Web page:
After Lord Teverson MP kicked off proceedings by welcoming those invited to the occasion, Unite national officer Louisa Bull shared her views on current challenges.
“A lot has happened since we last met, but in some ways nothing has really changed. The challenges we spoke around last year around the cost-of-living crisis have not lessened.
“Energy, food, housing, and mortgage costs continue to rise for everyone and the pressures on employers to control costs do not lie with the pressures on my members and your workers to supply a pay award that keeps pace with inflation.”
She also alluded to the increasing impact of AI on the industry.
“We shouldn’t fight change but we need to make sure workers are properly equipped. Whilst robots are the most obvious physical manifestation of making human labour redundant, they are not even close to being the main job killers.
“It’s algorithmics - code containing previous human functionality that run our automated systems no longer requiring workers, and we need to be vigilant to ensure they are properly understood, regulated, and provide for human control in any final decision-making. AI is here to stay, and we need to stay ahead of these developments. Upskilling workers in post and ensuring our new intake of apprenticeships are given the correct tools and training will be key here.”
BPIF chief executive Charles Jarrold then highlighted the importance of the links between political and business decision-makers, “perhaps now more than ever”.
“I’m delighted at the effort that our team and all the sector associations put to strengthen those links.”
He also made a call to action for the BPIF’s members to link up with their local MPs to arrange site visits, which “are always invaluable”.
“I was talking to Lord Teverson earlier about how important it is that MPs understand business well, and there is no better way to achieve that than getting them out to visit your sites.”
Jarrold also flagged the 2023 launch of the BPIF’s biennial state of the industry review, UK Printing Facts & Figures, “which shows our sector continuing to thrive despite some challenges over the last few years”. He said the £13.7bn industry currently has over 7,000 companies.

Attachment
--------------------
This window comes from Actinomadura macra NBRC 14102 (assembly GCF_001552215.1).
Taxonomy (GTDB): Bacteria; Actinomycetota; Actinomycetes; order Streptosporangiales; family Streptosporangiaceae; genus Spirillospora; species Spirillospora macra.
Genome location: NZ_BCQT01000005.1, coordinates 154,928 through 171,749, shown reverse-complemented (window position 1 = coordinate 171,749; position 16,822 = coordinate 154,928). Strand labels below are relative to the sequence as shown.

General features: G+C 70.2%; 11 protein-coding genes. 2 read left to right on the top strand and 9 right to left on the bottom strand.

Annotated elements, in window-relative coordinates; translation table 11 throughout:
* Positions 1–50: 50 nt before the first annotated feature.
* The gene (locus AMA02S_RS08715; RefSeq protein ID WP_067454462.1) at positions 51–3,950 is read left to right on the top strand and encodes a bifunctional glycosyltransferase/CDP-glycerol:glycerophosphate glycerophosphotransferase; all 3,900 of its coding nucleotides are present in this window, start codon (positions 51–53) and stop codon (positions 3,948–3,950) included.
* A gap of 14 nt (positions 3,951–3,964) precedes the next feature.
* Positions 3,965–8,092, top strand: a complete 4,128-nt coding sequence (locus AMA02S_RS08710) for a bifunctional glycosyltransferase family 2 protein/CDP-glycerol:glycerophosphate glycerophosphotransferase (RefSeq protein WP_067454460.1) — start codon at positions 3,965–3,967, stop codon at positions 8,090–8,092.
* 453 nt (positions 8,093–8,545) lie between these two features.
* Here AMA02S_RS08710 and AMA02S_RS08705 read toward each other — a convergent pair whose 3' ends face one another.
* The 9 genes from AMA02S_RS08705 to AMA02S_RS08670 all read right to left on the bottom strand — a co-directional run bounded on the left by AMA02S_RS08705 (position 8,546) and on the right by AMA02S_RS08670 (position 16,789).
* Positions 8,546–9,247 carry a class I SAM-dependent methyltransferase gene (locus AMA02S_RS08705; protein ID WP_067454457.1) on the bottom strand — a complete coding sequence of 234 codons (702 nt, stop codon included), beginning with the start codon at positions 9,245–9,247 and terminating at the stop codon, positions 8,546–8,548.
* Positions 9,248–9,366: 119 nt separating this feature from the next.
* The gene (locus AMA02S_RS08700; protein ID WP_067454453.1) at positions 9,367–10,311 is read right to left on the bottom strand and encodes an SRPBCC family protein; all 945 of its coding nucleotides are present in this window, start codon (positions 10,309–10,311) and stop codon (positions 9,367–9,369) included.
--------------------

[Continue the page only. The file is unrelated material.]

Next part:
“There’s much more we want to see happen though to ensure the UK print sector really develops, especially looking hard at legislation and working with our sector to ensure that the legislation’s desired outcomes are proportionate to the effort and cost.”
He added this referred in particular to the changes in producer responsibilities in packaging, but he also flagged up that changes in training could come up for review.
At the reception, Richard Walker, managing director of Harlow Printing, was given the Award for Outstanding Achievement.
There was also recognition for Greg Fitzgerald, business services manager at Bell & Bain, who won the Kathy Woodward Award for Learning, and Ryan O'Leary, an IT Technician from Adare SEC, who won the Victor Watson Award.
Speaking to Printweek at the event, O'Leary said he had worked for the business for just over a year and supports machinery both in the company’s offices and on the production floor.
“It’s great to be recognised with this achievement and it makes me more motivated to keep working and try my best. It’s nice that there’s something like this that I can win, I never expected it.”
He said he hoped to move up within the company, with more responsibilities, “and this will definitely really help to push that along now”.
Ian Allan, director of client growth and managing director at Adare SEC division Kalamazoo, added: “For Ryan or anybody in our organisation to be recognised is important because, especially in this industry where you need young blood coming through, you need to encourage and support those people. I think it's an amazing accolade for Adare SEC and something we’re very proud of.”
Robert McClements, president of BPIF specialist interest group Creative Digital Industries (CDI), and who Jarrold hailed for 25 years of service with the BPIF this year, also commented: “It’s a personal thing for me because Victor was my mentor and then my friend, and when he died it was important to keep his memory alive.
“He was passionate about young people and innovation so to launch this award in his name and in his spirit, it’s fantastic to see Victor’s name still being remembered with such youth and vigour and with that great support from their employer.”